Public Space Protection Order (PSPO) - parking on grass verges, pavements and footpaths
Section 59 of the Anti-social Behaviour, Crime and Policing Act 2014 (the Act) introduced new powers for local authorities to create Public Space Protection Orders (PSPOs) to tackle crime and disorder and create safer communities.
The Council has implemented a PSPO to reduce parking on grass verges, pavements and footpaths.
The PSPO will be in force for three years from 11 April 2021, after which time it will be reviewed. The PSPO can be extended on an on-going basis for periods of three years.
- any vehicle, is obstructing the free flow of traffic or pedestrians along a highway without lawful authority
- a vehicle is parked on any grass verge where there are no physical measures installed to prevent the grass verge becoming damaged
- a vehicle crosses a pavement to park within a property boundary where no dropped kerb has been installed by an authorised body
- a vehicle uses a pedestrian crossing point, such as tactile paving or a pram crossing to cross the pavement to park on a driveway
- a vehicle making use of any other type of crossing not designed for the purpose e.g. Zebra, Pelican, Puffin, Toucan or Pegasus crossing, to park on a driveway.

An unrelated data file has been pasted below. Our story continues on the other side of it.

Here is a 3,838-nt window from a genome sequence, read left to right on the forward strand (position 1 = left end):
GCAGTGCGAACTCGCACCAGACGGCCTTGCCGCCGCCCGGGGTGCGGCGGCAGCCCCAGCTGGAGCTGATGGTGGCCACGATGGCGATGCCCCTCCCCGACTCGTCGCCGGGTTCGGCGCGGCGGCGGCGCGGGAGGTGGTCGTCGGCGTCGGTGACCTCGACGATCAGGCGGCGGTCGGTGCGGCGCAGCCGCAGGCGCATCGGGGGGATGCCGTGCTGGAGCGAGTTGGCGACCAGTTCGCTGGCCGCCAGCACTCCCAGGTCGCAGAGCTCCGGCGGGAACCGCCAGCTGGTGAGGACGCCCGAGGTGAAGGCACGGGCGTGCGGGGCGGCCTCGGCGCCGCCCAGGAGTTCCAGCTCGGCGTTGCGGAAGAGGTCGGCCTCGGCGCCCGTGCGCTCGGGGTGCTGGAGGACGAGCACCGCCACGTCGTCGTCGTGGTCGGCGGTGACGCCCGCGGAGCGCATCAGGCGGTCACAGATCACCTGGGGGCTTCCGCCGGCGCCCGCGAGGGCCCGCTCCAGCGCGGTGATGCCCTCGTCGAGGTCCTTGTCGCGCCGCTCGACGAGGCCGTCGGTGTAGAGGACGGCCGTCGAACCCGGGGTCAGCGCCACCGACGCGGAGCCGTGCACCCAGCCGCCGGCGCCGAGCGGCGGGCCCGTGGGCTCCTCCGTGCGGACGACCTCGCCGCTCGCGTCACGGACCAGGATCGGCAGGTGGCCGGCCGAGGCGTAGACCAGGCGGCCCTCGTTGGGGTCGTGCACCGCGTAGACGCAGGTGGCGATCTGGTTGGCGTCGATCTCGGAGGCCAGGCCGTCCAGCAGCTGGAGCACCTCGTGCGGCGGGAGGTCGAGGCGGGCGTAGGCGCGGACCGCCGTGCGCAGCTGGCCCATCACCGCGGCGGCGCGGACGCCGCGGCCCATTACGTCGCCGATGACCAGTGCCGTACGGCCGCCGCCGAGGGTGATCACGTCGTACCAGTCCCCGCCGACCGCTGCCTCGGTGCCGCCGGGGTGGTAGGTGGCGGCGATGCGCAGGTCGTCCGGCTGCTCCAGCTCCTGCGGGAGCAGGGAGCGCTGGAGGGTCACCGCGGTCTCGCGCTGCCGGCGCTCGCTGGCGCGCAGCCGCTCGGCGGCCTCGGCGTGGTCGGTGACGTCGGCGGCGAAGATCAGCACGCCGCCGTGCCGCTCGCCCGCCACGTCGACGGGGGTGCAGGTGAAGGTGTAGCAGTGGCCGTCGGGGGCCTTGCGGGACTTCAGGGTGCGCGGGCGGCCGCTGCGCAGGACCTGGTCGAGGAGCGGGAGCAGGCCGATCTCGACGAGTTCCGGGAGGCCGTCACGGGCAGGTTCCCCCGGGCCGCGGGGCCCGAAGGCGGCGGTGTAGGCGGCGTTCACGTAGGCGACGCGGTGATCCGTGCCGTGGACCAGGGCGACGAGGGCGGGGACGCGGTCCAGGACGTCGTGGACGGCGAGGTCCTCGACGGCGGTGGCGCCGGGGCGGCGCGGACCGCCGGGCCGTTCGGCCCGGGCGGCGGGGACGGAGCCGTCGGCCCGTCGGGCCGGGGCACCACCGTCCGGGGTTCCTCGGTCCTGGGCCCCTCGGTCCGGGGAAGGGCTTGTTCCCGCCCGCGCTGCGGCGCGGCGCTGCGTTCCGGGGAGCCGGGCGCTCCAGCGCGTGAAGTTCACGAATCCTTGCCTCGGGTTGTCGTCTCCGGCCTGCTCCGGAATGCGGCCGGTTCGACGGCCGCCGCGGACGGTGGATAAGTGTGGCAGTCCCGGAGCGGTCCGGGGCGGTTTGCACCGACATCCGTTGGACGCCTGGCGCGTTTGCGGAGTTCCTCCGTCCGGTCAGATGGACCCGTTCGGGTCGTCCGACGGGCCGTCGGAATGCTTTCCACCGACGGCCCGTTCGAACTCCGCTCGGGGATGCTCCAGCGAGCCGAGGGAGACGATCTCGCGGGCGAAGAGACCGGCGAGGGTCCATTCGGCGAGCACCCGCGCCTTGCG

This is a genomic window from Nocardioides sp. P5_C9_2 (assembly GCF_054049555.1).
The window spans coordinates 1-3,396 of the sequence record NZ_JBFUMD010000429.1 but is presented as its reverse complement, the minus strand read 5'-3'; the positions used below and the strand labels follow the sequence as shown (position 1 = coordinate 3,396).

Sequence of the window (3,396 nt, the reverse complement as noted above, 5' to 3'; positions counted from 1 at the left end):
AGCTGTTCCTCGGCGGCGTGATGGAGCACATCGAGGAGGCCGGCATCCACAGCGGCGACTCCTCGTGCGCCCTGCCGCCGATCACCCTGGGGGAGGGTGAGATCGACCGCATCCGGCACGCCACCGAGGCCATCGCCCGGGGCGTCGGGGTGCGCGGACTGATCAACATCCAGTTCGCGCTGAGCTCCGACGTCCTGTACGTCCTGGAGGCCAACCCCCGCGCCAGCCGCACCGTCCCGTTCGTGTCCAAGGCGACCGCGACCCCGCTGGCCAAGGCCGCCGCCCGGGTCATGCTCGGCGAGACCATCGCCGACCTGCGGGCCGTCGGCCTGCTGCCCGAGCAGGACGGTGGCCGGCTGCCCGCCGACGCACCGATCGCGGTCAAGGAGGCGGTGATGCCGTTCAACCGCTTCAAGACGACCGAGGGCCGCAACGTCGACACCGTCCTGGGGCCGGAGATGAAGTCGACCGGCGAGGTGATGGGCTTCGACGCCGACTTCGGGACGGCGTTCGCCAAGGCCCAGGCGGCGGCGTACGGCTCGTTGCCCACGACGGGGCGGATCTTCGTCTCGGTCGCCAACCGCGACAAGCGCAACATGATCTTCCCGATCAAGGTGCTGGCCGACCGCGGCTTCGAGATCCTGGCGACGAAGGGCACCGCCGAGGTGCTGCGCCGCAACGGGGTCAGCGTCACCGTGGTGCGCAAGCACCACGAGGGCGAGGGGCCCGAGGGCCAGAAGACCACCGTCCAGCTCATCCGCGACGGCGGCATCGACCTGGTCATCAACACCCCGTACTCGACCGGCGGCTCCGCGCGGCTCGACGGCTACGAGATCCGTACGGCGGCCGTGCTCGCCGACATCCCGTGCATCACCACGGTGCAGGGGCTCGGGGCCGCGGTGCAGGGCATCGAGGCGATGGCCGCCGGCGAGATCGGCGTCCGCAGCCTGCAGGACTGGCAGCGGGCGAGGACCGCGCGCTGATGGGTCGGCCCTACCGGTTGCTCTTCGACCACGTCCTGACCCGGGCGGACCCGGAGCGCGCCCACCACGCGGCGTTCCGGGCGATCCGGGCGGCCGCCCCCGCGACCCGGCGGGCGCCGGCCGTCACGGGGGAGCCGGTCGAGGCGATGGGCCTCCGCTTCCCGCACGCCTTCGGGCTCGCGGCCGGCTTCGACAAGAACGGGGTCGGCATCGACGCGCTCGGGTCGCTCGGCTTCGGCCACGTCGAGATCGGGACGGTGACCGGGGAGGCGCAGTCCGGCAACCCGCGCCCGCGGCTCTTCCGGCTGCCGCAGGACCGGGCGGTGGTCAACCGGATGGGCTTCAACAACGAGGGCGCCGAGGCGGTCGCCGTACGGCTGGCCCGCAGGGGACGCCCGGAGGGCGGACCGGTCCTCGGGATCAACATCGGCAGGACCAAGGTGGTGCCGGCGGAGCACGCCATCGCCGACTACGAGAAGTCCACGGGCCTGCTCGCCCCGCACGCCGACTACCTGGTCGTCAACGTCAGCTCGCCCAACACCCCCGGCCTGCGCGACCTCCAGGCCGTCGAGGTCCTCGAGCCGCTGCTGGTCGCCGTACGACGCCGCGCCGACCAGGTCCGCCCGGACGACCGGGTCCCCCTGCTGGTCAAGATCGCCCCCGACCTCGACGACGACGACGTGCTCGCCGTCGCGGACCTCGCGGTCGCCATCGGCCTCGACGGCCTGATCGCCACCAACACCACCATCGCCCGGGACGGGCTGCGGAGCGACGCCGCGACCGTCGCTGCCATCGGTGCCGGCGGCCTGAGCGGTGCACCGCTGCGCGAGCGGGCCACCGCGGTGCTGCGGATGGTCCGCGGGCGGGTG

There are some areas of the Borough where pavement parking is allowed, however pedestrians, the disabled, and pushchair users must be able to safely access the pavement and not be forced to walk in the road as this would be considered a breach of the PSPO.
Enforcement of the PSPO
Each incident of a breach of the PSPO will be dealt with on the individual circumstances of the case.
Where a breach of the PSPO has occurred, the following action may be taken:
In the first instance, a warning letter will be issued outlining the details of how, when and where the breach occurred. It will also state what the next steps will be in the event that the offence occurs again.
If the breach involved crossing the pavement to gain access to a residential property, the householder will be invited to apply for a dropped kerb.
A follow-up visit may take place.
If the action specified in the warning letter is repeated, a Fixed Penalty Notice (FPN) for breach of a PSPO will be issued. The FPN for this offence is set at £100. It should be noted that legislation does not permit the Council to allow the payment of a lower fee if the FPN is paid early.
For persistent breaches, a fine may be imposed, which cannot exceed level three on the standard scale (currently £1,000).
A record of all warning letters and FPNs issued will be kept by the Council for a period of six years.
Powers to enforce the PSPO
The PSPO can be enforced by any officer of the Council authorised to do so. Enforcement will only take place where there are sufficient grounds for such action (as determined by the Council’s Community Safety Manager).
Police Officers and Police Community Support Officers (PCSOs) will also have powers to enforce.